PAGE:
How much Gawker is worth in its current state is unknown but it could be valuable to individuals who want articles deleted or a publisher looking to fold a recognizable domain name into a portfolio of existing sites, according to people familiar with the situation. A former Gawker employee told the Journal he has also inquired about purchasing the site and is considering printing and collecting the articles in a volume to ensure the archive is preserved.

Univision Communications Inc. last year bought Gawker’s sister sites, among them Jezebel, Deadspin and Gizmodo, out of bankruptcy for $135 million. It passed, however, on purchasing Gawker. U.S. Bankruptcy Judge Stuart Bernstein has said advisers couldn’t sell Gawker at the time “because it was toxic.”

As it stands, the site is potentially more valuable to a person who wants articles removed than it is to a person who wants the archive preserved, a person familiar with the matter said, pointing to venture capitalist Peter Thiel who secretly financed Hogan’s case, the ruling on which drove it out of business. A new owner of Gawker could also face legal pressure to remove articles, people familiar with the matter said.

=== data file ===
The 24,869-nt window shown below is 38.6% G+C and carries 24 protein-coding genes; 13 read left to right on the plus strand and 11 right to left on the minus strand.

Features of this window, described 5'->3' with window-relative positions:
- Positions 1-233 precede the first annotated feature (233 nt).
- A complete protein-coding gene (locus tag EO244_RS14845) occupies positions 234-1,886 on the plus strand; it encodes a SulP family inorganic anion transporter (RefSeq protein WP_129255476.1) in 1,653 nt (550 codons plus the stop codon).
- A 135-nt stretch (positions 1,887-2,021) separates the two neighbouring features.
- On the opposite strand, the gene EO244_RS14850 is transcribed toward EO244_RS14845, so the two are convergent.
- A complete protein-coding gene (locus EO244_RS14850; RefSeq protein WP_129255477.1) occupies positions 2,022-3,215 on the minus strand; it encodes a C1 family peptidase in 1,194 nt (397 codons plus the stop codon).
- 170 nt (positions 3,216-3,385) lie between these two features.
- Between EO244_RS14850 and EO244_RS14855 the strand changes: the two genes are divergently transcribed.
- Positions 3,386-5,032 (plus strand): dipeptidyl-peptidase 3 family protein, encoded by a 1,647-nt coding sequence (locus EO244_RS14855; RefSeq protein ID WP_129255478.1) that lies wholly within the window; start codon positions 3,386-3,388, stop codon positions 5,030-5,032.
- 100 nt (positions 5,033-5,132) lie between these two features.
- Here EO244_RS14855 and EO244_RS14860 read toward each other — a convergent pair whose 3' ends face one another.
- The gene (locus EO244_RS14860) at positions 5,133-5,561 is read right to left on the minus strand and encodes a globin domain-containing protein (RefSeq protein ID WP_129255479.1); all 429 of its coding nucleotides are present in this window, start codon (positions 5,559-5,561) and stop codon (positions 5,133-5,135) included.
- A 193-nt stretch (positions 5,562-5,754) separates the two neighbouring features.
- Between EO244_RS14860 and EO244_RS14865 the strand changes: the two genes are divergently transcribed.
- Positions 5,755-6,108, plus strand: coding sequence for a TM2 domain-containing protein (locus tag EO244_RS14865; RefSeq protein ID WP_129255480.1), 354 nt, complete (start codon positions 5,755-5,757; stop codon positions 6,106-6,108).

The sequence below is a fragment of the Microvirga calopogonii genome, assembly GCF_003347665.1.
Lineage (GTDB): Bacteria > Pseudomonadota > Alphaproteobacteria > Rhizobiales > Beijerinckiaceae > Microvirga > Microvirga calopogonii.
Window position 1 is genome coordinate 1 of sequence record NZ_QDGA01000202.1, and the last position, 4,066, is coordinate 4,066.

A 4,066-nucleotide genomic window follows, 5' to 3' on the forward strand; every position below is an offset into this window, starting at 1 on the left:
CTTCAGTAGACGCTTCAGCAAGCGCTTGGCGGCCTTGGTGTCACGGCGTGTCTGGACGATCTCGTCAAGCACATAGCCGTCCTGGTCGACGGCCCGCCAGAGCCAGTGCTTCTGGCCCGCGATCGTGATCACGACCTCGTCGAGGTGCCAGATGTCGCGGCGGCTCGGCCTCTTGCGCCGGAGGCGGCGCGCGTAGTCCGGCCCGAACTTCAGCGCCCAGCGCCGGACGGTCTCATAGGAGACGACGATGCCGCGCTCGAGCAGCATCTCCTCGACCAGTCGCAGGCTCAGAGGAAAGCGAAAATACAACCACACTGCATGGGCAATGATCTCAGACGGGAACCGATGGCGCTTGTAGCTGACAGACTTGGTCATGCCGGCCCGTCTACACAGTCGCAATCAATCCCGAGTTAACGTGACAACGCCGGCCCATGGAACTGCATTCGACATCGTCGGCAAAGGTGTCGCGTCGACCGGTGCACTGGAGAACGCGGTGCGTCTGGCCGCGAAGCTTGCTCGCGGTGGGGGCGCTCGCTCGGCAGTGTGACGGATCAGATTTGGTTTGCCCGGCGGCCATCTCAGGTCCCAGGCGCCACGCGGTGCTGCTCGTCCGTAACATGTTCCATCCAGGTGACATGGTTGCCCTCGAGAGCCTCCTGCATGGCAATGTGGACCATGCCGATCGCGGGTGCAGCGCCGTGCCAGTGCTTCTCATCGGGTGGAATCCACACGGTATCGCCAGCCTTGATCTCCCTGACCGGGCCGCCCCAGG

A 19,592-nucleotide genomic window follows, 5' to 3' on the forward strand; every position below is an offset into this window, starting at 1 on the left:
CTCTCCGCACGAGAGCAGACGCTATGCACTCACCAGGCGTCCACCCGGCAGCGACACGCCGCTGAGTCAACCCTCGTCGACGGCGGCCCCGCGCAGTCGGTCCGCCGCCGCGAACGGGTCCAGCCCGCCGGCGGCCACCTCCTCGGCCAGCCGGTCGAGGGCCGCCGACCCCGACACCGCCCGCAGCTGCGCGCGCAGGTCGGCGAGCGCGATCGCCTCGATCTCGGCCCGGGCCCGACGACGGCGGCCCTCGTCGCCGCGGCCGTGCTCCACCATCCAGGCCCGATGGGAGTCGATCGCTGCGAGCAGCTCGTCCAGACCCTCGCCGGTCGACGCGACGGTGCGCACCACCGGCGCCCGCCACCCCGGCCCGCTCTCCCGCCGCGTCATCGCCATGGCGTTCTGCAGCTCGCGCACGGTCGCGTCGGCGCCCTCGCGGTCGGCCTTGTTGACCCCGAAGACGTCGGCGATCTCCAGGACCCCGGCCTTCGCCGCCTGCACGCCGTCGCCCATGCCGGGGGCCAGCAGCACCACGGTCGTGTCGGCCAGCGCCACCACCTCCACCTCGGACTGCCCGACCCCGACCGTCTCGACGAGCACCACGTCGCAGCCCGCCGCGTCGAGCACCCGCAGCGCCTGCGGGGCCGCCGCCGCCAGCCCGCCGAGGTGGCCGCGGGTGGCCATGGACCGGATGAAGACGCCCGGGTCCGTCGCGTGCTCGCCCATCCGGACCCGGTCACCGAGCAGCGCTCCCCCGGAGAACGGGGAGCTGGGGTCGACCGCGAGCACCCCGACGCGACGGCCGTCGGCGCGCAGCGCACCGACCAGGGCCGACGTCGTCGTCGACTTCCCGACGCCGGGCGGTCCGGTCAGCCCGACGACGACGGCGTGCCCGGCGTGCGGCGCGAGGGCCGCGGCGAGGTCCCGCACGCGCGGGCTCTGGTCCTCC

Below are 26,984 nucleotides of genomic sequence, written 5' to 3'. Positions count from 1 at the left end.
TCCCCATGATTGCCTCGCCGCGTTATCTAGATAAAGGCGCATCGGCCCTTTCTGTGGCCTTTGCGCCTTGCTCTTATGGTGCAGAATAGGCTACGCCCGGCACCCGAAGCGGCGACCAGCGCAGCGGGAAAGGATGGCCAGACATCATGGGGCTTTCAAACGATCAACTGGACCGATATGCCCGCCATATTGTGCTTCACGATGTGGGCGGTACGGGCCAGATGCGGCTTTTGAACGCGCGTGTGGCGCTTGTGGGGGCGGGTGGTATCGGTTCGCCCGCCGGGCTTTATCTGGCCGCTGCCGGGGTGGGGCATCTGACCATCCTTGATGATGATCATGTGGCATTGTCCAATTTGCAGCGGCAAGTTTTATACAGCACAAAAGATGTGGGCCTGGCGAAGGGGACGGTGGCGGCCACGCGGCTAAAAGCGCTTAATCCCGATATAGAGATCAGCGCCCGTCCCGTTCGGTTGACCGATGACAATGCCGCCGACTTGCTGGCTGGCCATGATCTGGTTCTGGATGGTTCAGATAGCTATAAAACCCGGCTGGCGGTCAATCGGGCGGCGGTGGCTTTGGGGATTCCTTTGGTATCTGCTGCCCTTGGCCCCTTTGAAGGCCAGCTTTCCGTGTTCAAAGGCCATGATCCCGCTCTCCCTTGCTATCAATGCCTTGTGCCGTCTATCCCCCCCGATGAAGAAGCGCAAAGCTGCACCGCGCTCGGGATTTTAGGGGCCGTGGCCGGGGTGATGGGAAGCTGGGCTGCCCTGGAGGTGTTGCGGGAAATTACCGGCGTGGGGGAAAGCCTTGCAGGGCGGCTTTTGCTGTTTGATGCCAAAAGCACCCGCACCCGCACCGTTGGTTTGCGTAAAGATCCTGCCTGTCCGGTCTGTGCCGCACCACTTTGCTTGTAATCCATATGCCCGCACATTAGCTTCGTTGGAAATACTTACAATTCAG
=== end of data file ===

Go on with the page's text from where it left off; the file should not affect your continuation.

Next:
Charles J. Harder, the lawyer who represented Terry Bollea, Hogan’s real name, has filed two defamation lawsuits in recent months against Univision’s Gizmodo Media Group LLC and individual journalists. Gizmodo has said the lawsuits, which target articles on Jezebel and Deadspin, lack merit and are intended to intimidate journalists, which Mr. Harder has denied.

But the risk and potential cost of litigation could be reason enough for a new owner of Gawker.com to remove articles regardless of whether a lawsuit is viable, lawyers said. Judge Bernstein is weighing whether to dismiss the Deadspin lawsuit, the outcome of which could impact a potential sale of Gawker, people familiar with the matter said.